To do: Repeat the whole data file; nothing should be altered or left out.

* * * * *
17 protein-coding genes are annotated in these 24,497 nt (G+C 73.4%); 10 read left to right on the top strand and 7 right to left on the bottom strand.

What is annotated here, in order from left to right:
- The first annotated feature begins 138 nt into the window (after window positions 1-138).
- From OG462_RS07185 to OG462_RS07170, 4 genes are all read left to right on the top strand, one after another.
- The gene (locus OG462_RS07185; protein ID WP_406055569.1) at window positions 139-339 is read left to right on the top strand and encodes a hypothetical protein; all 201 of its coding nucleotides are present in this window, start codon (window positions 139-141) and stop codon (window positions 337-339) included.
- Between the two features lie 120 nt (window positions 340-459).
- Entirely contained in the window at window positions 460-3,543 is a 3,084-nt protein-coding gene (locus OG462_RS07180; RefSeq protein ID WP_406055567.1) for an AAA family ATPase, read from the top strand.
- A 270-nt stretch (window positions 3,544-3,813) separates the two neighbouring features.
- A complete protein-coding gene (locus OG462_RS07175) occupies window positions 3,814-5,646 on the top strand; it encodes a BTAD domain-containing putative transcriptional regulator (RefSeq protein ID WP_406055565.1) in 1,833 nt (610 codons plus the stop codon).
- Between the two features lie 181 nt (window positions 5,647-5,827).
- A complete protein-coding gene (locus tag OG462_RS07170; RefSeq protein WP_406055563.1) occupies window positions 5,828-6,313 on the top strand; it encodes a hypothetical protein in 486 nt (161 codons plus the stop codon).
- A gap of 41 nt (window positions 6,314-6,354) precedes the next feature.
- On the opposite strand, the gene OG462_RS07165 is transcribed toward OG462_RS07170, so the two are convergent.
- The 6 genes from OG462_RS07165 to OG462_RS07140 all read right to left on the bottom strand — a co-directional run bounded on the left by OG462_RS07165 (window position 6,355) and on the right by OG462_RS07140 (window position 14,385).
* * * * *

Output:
17 protein-coding genes are annotated in these 24,497 nt (G+C 73.4%); 10 read left to right on the top strand and 7 right to left on the bottom strand.

What is annotated here, in order from left to right:
- The first annotated feature begins 138 nt into the window (after window positions 1-138).
- From OG462_RS07185 to OG462_RS07170, 4 genes are all read left to right on the top strand, one after another.
- The gene (locus OG462_RS07185; protein ID WP_406055569.1) at window positions 139-339 is read left to right on the top strand and encodes a hypothetical protein; all 201 of its coding nucleotides are present in this window, start codon (window positions 139-141) and stop codon (window positions 337-339) included.
- Between the two features lie 120 nt (window positions 340-459).
- Entirely contained in the window at window positions 460-3,543 is a 3,084-nt protein-coding gene (locus OG462_RS07180; RefSeq protein ID WP_406055567.1) for an AAA family ATPase, read from the top strand.
- A 270-nt stretch (window positions 3,544-3,813) separates the two neighbouring features.
- A complete protein-coding gene (locus OG462_RS07175) occupies window positions 3,814-5,646 on the top strand; it encodes a BTAD domain-containing putative transcriptional regulator (RefSeq protein ID WP_406055565.1) in 1,833 nt (610 codons plus the stop codon).
- Between the two features lie 181 nt (window positions 5,647-5,827).
- A complete protein-coding gene (locus tag OG462_RS07170; RefSeq protein WP_406055563.1) occupies window positions 5,828-6,313 on the top strand; it encodes a hypothetical protein in 486 nt (161 codons plus the stop codon).
- A gap of 41 nt (window positions 6,314-6,354) precedes the next feature.
- On the opposite strand, the gene OG462_RS07165 is transcribed toward OG462_RS07170, so the two are convergent.
- The 6 genes from OG462_RS07165 to OG462_RS07140 all read right to left on the bottom strand — a co-directional run bounded on the left by OG462_RS07165 (window position 6,355) and on the right by OG462_RS07140 (window position 14,385).